Have you ever worked for a truly terrible boss? You know the kind I am talking about. The type of person who can be ruthless and cruel -- who will manipulate and lie to anyone just to get ahead. You might even call this boss a "psycho."

Some leaders think that being harsh is the only way to get ahead. Empathy is seen as a sign of weakness and the goal is to assert dominance over the team. In short, act like a psycho. And unfortunately, past research has suggested that organizational leaders are slightly more likely than the general population to have psychopathic tendencies.

Yikes. Sort of frightening, right? Well, a more recent study shows this correlation may be overstated. But if you have worked for a tyrannical manager, then you know there is a tendency to excuse bad behavior if the overall output is strong. Just think about the leaders we now laud as visionaries, who also come with stories of boorishness and cruelty towards employees.

You do not need to be a psycho or create an environment of fear to build successful products and companies. In fact, just the opposite is true -- you can be a visionary leader and be kind and respectful.

Kindness and respect lead to a happier environment and a greater sense of fulfillment for everyone. You might also find more quantifiable results. According to a recent Gallup study, managers have a huge impact on productivity -- at least 70 percent of variance on employee engagement scores.

So if psychopathic tendencies are out, then what is in? How can you do brilliant work while also being kind?

Below are the old ways of doing business -- along with the traits that visionary leaders should embrace today:

Old: Tyrannical

New: Purposeful

You do not want to be the aimless leader -- sulking away in your office, focused on accumulating power. What most people need from a boss is someone who will infuse work with purpose. To start, clarify the organization's vision and goals, and then share those with the team. By making sure that everyone understands why they are doing the work they are doing, you are providing a sense of agency and purpose.

Old: Secretive

New: Transparent

There are the closed-door meetings that hide whispered conversations and secret plans. But on the other side of that door are people who feel disrespected and insecure. So, step outside and explain to the team what is happening -- especially as policies shift or new decisions are made. Revealing the "why" behind each move will make everyone feel invested and focused on the important work.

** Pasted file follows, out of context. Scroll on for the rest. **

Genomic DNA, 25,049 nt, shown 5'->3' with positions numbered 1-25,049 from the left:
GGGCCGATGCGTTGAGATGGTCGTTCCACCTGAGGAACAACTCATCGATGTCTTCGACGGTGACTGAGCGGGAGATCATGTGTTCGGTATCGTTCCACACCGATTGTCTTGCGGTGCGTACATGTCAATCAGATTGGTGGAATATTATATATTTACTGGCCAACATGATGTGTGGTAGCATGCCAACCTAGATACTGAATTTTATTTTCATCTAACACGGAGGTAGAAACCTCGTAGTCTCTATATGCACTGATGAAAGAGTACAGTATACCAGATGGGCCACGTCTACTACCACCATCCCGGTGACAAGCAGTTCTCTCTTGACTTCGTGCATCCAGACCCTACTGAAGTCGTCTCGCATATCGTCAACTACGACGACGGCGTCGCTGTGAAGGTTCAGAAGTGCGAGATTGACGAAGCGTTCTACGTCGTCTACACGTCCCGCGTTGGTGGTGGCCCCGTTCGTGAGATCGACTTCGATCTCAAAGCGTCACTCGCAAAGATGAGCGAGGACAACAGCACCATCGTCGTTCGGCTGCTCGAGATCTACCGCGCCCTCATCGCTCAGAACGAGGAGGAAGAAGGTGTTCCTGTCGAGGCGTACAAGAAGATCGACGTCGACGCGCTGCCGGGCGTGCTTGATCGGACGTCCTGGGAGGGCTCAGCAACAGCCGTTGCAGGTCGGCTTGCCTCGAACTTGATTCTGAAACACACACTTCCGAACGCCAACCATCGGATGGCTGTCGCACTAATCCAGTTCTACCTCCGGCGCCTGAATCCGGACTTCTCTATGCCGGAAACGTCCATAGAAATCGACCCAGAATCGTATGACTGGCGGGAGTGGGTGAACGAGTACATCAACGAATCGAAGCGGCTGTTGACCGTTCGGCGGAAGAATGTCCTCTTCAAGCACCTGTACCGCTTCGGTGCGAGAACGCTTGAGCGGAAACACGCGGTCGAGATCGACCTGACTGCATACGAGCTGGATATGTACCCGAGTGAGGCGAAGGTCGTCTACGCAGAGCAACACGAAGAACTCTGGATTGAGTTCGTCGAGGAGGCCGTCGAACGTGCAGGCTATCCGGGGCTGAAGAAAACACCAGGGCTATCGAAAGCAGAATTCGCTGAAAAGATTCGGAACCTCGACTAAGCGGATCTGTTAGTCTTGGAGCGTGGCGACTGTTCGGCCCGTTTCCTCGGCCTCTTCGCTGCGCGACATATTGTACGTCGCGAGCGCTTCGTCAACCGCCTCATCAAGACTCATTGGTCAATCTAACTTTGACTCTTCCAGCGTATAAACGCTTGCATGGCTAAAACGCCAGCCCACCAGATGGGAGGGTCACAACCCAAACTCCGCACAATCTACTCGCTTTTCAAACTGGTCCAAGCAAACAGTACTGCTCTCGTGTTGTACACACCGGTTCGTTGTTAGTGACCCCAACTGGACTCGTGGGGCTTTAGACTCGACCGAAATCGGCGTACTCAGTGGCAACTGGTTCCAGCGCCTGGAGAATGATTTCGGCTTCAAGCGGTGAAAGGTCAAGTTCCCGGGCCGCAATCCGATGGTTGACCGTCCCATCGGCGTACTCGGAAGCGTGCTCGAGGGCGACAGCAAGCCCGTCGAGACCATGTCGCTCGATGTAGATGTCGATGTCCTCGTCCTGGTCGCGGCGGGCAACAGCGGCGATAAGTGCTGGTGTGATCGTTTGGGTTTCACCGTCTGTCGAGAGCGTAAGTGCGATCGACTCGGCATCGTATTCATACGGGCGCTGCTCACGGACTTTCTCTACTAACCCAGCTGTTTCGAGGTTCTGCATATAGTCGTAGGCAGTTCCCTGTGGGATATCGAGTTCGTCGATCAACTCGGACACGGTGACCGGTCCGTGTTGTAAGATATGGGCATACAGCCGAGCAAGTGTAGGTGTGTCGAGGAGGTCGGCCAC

Old: Critical

New: Direct

Yes, part of your job is to identify problems and deliver feedback. But you should not use cruel words or get personal. Instead, focus on delivering the most important information with kindness -- explaining what is not working and what specifically needs to change. And when things are going really great, be sure to give feedback on that too.

Old: Grandiose

New: Humble

Does the fact that you are the one giving feedback make you better and smarter than others? No. And giving off that air of superiority will only alienate folks -- or even worse, make them feel like they cannot speak up and explain their own thoughts and ideas. So, as you give feedback, you should also be open to hearing what others have to say about your work too.

Old: Selfish

New: Giving

Chanting "me, me, me" is no way to lead. It blinds you to what is really happening and what people need, creating an unproductive and toxic environment. Prevent this by coming from a place of generosity instead -- freely giving your time, energy, and ideas. This might mean taking extra time to guide a teammate or looking for opportunities to encourage another into their own leadership position.

By embracing all of the above traits, you will lead by example -- showing the team just how far you can get with kindness and respect. In the end, people will remember you not only for what you did but also for how you made them feel.

So forget the nasty words, forego the screaming matches, and forsake the manipulation. You and I deserve better than another psycho at the office.

How could you encourage a culture of kindness at work?